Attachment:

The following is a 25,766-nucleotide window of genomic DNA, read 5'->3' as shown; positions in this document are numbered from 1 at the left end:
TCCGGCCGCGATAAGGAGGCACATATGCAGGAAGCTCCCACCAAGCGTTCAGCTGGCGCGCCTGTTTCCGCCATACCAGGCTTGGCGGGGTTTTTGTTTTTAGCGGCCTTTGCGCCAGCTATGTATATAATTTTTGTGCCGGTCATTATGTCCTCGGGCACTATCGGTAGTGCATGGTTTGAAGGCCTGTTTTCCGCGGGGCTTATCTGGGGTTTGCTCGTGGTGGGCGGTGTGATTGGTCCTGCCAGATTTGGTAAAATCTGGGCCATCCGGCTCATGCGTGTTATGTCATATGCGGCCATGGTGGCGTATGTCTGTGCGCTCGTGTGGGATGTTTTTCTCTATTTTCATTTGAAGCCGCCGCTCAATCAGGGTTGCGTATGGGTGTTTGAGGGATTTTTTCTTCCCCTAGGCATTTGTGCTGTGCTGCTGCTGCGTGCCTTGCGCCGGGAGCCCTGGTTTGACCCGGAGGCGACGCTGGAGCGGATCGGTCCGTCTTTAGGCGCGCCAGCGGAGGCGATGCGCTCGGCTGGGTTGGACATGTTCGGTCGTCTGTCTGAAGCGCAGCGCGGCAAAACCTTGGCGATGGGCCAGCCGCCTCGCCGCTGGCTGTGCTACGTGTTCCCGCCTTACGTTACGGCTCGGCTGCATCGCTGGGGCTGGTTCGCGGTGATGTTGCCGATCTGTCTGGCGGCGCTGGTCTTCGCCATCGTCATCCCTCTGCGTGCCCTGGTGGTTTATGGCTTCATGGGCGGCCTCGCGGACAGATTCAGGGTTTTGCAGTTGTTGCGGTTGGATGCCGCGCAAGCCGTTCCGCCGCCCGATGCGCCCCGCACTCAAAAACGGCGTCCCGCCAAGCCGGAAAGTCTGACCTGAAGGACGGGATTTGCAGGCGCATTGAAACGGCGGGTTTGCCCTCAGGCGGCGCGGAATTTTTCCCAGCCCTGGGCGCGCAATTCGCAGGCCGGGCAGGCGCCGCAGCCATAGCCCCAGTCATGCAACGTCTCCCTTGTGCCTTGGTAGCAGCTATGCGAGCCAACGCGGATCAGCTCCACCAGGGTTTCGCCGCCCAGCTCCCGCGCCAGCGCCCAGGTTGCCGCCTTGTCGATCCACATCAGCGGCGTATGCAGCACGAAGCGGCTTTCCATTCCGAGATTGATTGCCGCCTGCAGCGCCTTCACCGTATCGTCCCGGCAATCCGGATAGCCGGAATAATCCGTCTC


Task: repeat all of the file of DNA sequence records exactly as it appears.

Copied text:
The following is a 25,766-nucleotide window of genomic DNA, read 5'->3' as shown; positions in this document are numbered from 1 at the left end:
TCCGGCCGCGATAAGGAGGCACATATGCAGGAAGCTCCCACCAAGCGTTCAGCTGGCGCGCCTGTTTCCGCCATACCAGGCTTGGCGGGGTTTTTGTTTTTAGCGGCCTTTGCGCCAGCTATGTATATAATTTTTGTGCCGGTCATTATGTCCTCGGGCACTATCGGTAGTGCATGGTTTGAAGGCCTGTTTTCCGCGGGGCTTATCTGGGGTTTGCTCGTGGTGGGCGGTGTGATTGGTCCTGCCAGATTTGGTAAAATCTGGGCCATCCGGCTCATGCGTGTTATGTCATATGCGGCCATGGTGGCGTATGTCTGTGCGCTCGTGTGGGATGTTTTTCTCTATTTTCATTTGAAGCCGCCGCTCAATCAGGGTTGCGTATGGGTGTTTGAGGGATTTTTTCTTCCCCTAGGCATTTGTGCTGTGCTGCTGCTGCGTGCCTTGCGCCGGGAGCCCTGGTTTGACCCGGAGGCGACGCTGGAGCGGATCGGTCCGTCTTTAGGCGCGCCAGCGGAGGCGATGCGCTCGGCTGGGTTGGACATGTTCGGTCGTCTGTCTGAAGCGCAGCGCGGCAAAACCTTGGCGATGGGCCAGCCGCCTCGCCGCTGGCTGTGCTACGTGTTCCCGCCTTACGTTACGGCTCGGCTGCATCGCTGGGGCTGGTTCGCGGTGATGTTGCCGATCTGTCTGGCGGCGCTGGTCTTCGCCATCGTCATCCCTCTGCGTGCCCTGGTGGTTTATGGCTTCATGGGCGGCCTCGCGGACAGATTCAGGGTTTTGCAGTTGTTGCGGTTGGATGCCGCGCAAGCCGTTCCGCCGCCCGATGCGCCCCGCACTCAAAAACGGCGTCCCGCCAAGCCGGAAAGTCTGACCTGAAGGACGGGATTTGCAGGCGCATTGAAACGGCGGGTTTGCCCTCAGGCGGCGCGGAATTTTTCCCAGCCCTGGGCGCGCAATTCGCAGGCCGGGCAGGCGCCGCAGCCATAGCCCCAGTCATGCAACGTCTCCCTTGTGCCTTGGTAGCAGCTATGCGAGCCAACGCGGATCAGCTCCACCAGGGTTTCGCCGCCCAGCTCCCGCGCCAGCGCCCAGGTTGCCGCCTTGTCGATCCACATCAGCGGCGTATGCAGCACGAAGCGGCTTTCCATTCCGAGATTGATTGCCGCCTGCAGCGCCTTCACCGTATCGTCCCGGCAATCCGGATAGCCGGAATAATCCGTCTC